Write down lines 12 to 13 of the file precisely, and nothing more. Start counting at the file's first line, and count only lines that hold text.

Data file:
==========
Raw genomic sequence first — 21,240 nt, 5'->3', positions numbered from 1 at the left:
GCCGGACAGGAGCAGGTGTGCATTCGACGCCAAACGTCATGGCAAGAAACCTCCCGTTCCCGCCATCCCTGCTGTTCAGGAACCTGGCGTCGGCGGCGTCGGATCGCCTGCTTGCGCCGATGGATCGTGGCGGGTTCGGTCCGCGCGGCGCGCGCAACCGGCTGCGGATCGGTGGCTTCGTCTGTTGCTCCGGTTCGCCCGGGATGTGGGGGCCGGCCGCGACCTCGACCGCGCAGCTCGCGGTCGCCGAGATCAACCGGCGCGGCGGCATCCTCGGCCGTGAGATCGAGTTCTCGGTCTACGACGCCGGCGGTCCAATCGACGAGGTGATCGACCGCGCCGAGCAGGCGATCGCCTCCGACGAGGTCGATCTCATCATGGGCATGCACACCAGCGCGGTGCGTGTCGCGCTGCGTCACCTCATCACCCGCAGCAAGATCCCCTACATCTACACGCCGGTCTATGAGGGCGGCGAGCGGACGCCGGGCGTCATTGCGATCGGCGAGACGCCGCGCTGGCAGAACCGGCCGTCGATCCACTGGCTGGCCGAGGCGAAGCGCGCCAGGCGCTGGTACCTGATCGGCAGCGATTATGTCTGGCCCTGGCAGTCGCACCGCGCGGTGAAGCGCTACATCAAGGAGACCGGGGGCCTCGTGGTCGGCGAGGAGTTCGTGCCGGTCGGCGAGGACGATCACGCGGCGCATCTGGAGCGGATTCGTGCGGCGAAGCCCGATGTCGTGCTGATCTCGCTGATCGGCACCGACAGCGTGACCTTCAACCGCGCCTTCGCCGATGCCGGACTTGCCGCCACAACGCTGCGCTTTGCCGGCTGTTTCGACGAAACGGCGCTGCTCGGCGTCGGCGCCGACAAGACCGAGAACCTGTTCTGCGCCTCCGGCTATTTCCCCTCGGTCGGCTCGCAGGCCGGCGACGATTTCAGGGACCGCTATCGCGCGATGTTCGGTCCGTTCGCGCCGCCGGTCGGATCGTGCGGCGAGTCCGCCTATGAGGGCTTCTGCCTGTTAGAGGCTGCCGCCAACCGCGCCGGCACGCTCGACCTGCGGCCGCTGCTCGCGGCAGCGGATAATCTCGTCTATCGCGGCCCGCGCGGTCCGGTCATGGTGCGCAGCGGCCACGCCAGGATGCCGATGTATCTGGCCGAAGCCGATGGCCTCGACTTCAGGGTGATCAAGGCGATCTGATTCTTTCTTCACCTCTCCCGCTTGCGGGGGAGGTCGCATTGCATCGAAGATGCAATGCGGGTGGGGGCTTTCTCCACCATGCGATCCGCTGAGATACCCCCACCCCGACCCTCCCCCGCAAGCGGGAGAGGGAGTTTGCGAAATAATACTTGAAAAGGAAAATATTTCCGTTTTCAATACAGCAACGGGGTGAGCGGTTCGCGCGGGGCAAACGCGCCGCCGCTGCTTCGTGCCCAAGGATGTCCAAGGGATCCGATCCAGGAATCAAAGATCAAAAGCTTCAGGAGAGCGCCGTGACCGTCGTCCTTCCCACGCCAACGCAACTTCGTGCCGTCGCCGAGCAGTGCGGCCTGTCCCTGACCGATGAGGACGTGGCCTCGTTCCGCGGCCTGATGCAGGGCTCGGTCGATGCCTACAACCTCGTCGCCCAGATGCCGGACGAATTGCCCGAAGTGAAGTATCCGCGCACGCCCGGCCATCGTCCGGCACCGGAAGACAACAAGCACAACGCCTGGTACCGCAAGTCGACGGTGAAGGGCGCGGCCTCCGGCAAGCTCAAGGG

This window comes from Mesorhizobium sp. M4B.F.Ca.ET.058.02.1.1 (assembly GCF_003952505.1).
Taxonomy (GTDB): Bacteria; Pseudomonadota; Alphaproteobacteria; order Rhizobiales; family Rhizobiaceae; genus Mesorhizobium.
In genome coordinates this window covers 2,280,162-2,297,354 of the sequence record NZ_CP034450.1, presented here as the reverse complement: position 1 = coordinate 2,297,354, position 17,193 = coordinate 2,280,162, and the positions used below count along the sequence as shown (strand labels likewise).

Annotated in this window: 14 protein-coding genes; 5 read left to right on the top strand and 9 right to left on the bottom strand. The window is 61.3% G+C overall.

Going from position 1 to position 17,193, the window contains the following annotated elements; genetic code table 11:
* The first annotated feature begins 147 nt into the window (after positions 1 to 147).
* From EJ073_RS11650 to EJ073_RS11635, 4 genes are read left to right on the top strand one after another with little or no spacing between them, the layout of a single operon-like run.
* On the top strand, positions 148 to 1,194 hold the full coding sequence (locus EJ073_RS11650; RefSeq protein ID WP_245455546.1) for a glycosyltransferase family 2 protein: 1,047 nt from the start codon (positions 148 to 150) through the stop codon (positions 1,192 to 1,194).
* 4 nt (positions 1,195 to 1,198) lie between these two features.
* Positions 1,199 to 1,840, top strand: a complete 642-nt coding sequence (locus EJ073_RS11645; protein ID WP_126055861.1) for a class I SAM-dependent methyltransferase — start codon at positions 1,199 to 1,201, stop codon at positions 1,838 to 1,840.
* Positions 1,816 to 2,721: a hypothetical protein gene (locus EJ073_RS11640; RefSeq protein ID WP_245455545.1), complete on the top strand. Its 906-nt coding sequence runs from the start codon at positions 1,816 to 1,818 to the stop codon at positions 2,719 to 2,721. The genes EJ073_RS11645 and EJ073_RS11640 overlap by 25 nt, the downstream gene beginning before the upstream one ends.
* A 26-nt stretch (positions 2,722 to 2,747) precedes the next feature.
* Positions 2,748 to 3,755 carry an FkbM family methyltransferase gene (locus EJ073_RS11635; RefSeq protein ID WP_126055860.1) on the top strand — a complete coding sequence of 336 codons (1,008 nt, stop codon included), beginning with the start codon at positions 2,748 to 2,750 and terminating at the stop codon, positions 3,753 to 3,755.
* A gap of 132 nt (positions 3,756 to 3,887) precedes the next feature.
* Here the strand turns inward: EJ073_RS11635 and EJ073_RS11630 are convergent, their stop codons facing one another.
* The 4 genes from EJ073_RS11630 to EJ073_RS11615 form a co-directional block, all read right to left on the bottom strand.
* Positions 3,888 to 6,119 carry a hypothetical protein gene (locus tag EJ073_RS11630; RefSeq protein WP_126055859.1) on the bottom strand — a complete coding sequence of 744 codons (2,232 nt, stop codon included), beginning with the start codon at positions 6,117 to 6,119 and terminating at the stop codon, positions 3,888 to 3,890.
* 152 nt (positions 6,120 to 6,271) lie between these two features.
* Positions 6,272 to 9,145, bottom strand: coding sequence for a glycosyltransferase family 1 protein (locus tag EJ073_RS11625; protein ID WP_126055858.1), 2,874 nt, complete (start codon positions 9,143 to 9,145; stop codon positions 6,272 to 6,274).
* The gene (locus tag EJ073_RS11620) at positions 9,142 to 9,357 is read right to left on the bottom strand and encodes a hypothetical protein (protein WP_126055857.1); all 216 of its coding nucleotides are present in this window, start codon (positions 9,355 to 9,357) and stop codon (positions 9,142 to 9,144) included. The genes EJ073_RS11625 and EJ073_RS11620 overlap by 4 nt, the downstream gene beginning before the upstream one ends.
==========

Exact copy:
* Positions 1,199 to 1,840, top strand: a complete 642-nt coding sequence (locus EJ073_RS11645; protein ID WP_126055861.1) for a class I SAM-dependent methyltransferase — start codon at positions 1,199 to 1,201, stop codon at positions 1,838 to 1,840.
* Positions 1,816 to 2,721: a hypothetical protein gene (locus EJ073_RS11640; RefSeq protein ID WP_245455545.1), complete on the top strand. Its 906-nt coding sequence runs from the start codon at positions 1,816 to 1,818 to the stop codon at positions 2,719 to 2,721. The genes EJ073_RS11645 and EJ073_RS11640 overlap by 25 nt, the downstream gene beginning before the upstream one ends.